AI Online

Ai INNOVATION, SINCE 1895

The Tesla Model 3 is the world’s best-selling all-electric vehicle. Aluminum is used for the battery housing.

Two studies separated by around 4,100 miles of ocean have come to the same conclusion – the percentage of aluminum in vehicles is set to continue growing well into the future, with electric vehicles providing an additional catalyst.
Most recently, a North American survey by DuckerFrontier published in August 2020 predicts that aluminum content in vehicles will grow to 233 kg (514 lbs) per vehicle by 2026, up 12% from 2020 levels.

This follows a 2019 DuckerFrontier report on the European passenger vehicle market, which predicts that the total aluminum usage by the region’s automotive industry will increase from 2,989 kt (metric tons) or 179.2 kg/vehicle (395 lbs) in 2019 to 3,635 kt and 198.8 kg/vehicle (438 lbs) in 2025.
According to the 2020 DuckerFrontier “North American Light Vehicle Aluminum Content and Outlook” report, aluminum flat rolled sheet is replacing heavier steels. Doors represent the single highest net growth application of aluminum content per vehicle with penetration reaching 30% by 2026.
Also, by 2026, aluminum hood penetration is expected to reach 81% and liftgates/tailgates reaching 44%. By 2030, total aluminum content is estimated to reach 259 kg (570 lbs) per vehicle, a 24% increase over the next decade.

“The American study is consistent with the 2019 European study by DuckerFrontier. They both see a continued increase in the use of aluminum, particularly for larger vehicles,” says Andreas Afseth, Technical Director, Auto Body Sheet, North America.

“The main difference between the North American and European markets is that North America is more focused on large and heavy vehicles, so we see a stronger uptake and use of aluminum in the North American market,” he says.

Constellium has a unique perspective on the market. “At Constellium we do everything from developing new alloys to supplying sheet and extrusion semi-fabricated products, to  engineering and manufacturing complex automotive components. In recent years we have significantly expanded our geographical footprint, and increased our capacity in North America, Europe and China,” says Afseth. “We are actively driving the transition to aluminum, helping automakers and consumers to reap the benefits.”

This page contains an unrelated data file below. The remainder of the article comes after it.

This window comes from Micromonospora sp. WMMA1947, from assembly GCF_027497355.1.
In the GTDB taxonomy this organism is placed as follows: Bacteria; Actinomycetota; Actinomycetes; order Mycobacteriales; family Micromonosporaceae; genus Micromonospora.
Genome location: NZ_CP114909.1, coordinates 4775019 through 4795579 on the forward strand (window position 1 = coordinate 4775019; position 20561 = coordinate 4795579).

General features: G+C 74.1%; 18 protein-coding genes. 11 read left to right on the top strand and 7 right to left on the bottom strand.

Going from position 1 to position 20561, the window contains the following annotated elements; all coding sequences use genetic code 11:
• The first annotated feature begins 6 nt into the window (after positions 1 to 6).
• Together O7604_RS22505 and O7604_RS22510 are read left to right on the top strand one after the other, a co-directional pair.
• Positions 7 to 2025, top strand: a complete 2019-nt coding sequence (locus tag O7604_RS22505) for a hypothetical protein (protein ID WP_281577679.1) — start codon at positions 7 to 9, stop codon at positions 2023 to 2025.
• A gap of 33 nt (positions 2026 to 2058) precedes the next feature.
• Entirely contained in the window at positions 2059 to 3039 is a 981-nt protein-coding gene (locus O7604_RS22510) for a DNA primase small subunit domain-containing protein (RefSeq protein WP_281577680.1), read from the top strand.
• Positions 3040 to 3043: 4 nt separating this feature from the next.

Both studies also showed a very strong positive effect of electrification on aluminum usage. The data shows that over the next decade in North America, we will see a 25% increase in the amount of aluminum in the average vehicle. Today this is around 460 lbs (209 kg) per vehicle. By 2030 this will be 570 lbs (259 kg)”.

Demand is also being driven by concerns over the environment.
Not only are emissions regulations becoming more stringent, but OEMs are innovating to offer consumers with range anxiety at least 480 km on a charge. “As consumer pressures and environmental challenges increase so too does the use of automotive aluminum.

This demand is accelerating as low weight, high-strength aluminum is helping automakers adapt to new mobility trends, and we’re bullish on the growth potential of the metal in the fast-emerging electric vehicle segment,” said Ganesh Panneer, chair of the Aluminum Transportation Group (ATG) at the release of the study.

As electrification grows, the analysis predicts that demand for aluminum extrusions and high-pressure aluminum diecast parts will grow due to increased use in applications like battery housings, motor housings and body structural components.

Aluminum also continues to drive vehicle safety, with extrusions for crash management system (CMS) applications projected to increase 10% from 2016-2022.

“It’s important to know that electric vehicles today use a lot more aluminum than conventional powertrain vehicles. There’s also a big difference in how aluminum is used. Electric vehicles contain far fewer secondary castings like the ones used in engine blocks, but this reduction is more than compensated for by much larger use of aluminum sheet and extrusions in parts like body-in-white, closures, crash management systems and, importantly, in battery enclosures,” says Afseth.

The aluminum industry is keeping its foot on the pedal, developing solutions aimed squarely at addressing automakers’ most pressing needs to offset mass, given added content and weight from new features, additional safety needs, and the move to electrification. Aluminum will record relentless year-over-year growth through 2030,” said Abey Abraham, managing director, DuckerFrontier.

Share this post

Share on facebook
Share on twitter
Share on linkedin
Share on pinterest
Share on print
Share on email

Tue. May 11th, 2021

AI Library

AUTOMOTIVE INDUSTRIES

Founded in 1895, the world's first trade magazine covering the automotive industry.

Start a Zoom meeting

zoom logo